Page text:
|Cancer center offers holistic care
by Dawn Brazell
If you’re being treated for cancer, there should be some perks – maybe
a chance to get a massage or the latest nutritional information on how
to boost the immune system.
That’s the philosophy at the Hollings Cancer Center (HCC), which will
hold the grand opening of its Integrative Cancer Care (ICC) center
March 18 with a drop-in reception from 4 to 7 p.m. featuring wine and
live music. The nonprofit center, which opened Feb. 8 in the space
formerly known as The Looking Glass, is expanding its services.
left is Patty Hill, prosthesis fitter, Ullmann, massage therapist,
Dominique Cassetori, manager, and Paul Falkowski, ICC director.
Debbie Bryant, director of outreach and support services, said the
center is part a growing process that allows HCC to turn the page to
offer more holistic services for patients and their caregivers. The
center still carries wigs, hats and scarves and offers personalized
fittings for breast and lumpectomy prostheses and mastectomy bras by
someone with 10 years of experience. The services don’t stop there,
though. Visitors also can book a therapeutic massage, get nutritional
counseling by a registered dietitian or buy nutritional products.
“We’re excited because we can offer more. ICC is specialized and
trained in an area that we did not have the expertise to provide on our
own. Working with an outside vendor who is bringing new and exciting
services that patients were really craving in this area is exciting for
Vicky Agnew, director of strategic communications at HCC, said she’s a
cancer survivor and wishes these types of services had been available
when she had to undergo her treatments. She had to do her own research
to gather the nutritional information she needed to better tolerate her
treatments. She would have loved to have gone to one centralized place
that had cancer services and products, nutritional counseling and
Laura Ullmann is one of the massage therapists at ICC who specializes in oncology massage.
“It’s not just treating the patient or the disease. It’s treating the
whole person. This helps patients realize they’re coming to a full
center that cares about them as people. It has more of a healing
element to it versus just treatment.”
ICC director Paul S. Falkowski said he’s excited that the center is the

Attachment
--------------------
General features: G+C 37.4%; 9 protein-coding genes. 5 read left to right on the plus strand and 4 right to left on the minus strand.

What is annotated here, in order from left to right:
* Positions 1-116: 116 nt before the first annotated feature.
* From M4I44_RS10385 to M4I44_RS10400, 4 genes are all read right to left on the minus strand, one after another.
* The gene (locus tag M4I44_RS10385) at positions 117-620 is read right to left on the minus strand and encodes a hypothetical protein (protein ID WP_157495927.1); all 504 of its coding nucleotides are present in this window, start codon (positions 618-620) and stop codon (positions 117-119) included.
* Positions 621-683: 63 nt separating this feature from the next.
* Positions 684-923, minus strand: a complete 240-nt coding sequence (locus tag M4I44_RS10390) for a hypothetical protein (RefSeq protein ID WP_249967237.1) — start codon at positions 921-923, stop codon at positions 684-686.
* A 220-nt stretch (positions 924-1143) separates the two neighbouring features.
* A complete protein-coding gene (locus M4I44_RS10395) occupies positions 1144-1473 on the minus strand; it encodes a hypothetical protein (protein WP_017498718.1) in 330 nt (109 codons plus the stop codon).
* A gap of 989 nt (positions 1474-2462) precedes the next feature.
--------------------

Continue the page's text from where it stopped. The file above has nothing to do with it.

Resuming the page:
first integrative and complementary care center in Charleston and that
it also is open to the community, including university employees and
Opening up the services to the community means raising money for the
nonprofit center, which will help keep prices low, he said. It
also will help to raise awareness of the center’s services.
“We provide cancer patients all the tools to get through the rough
times of treatment. Our goal is to help the body work optimally.
Massage provides feeling of wellness, nutrition fuels and strengthens
the body and immune system, and the aesthetics help people look and
The center is a dream come true for Falkowski, who received a
certificate in medical massage for the cancer patient from Memorial
Sloan-Kettering Cancer Center in 2004. He had been in Myrtle Beach
working as a massage therapist with diabetes clients and found that the
massage helped them with certain medical issues, such as peripheral
neuropathy. He found the same techniques worked on chemotherapy
patients. Soon, more cancer patients began coming to his practice, and
he realized this was the kind of work he wanted to do.
Finding that most of his clients came to HCC for care, he decided to
move to Charleston. Falkowski, a licensed massage therapist and
certified nutritional counselor, worked at MUSC’s Wellness Center, and
contacted HCC for ways to provide services. He found a receptive and
enthusiastic response from HCC’s administration and staff.
All the pieces just came together, even in how the center is set up, he said. “It has been a community project.”
Various companies and people have donated items, including artist Diane
Seebeck who volunteered to paint a mural, and the Charleston Arts
Coalition, which is providing rotating artwork. The store sells
hand-made jewelry by MUSC physical therapy student Chrissy Freeman.
Just the right people came together for his staff, and they are willing
to work for what the nonprofit center can pay to make the dream become
a reality, he said.
Falkowski said he’s excited to see how the field of integrative care is
changing, and he wants to be involved with research and the development
of survivorship services.
“We’re getting so good at healing cancer. People go through this
amazingly difficult ordeal and then say, ‘OK, now what?’ There’s
nothing more rewarding than seeing someone coming in here who’s losing
her hair, and then see her leaving with a smile. It’s deeply rewarding
to give people something that can help them during one of the most
difficult times of their lives.”
Friday, March 12, 2010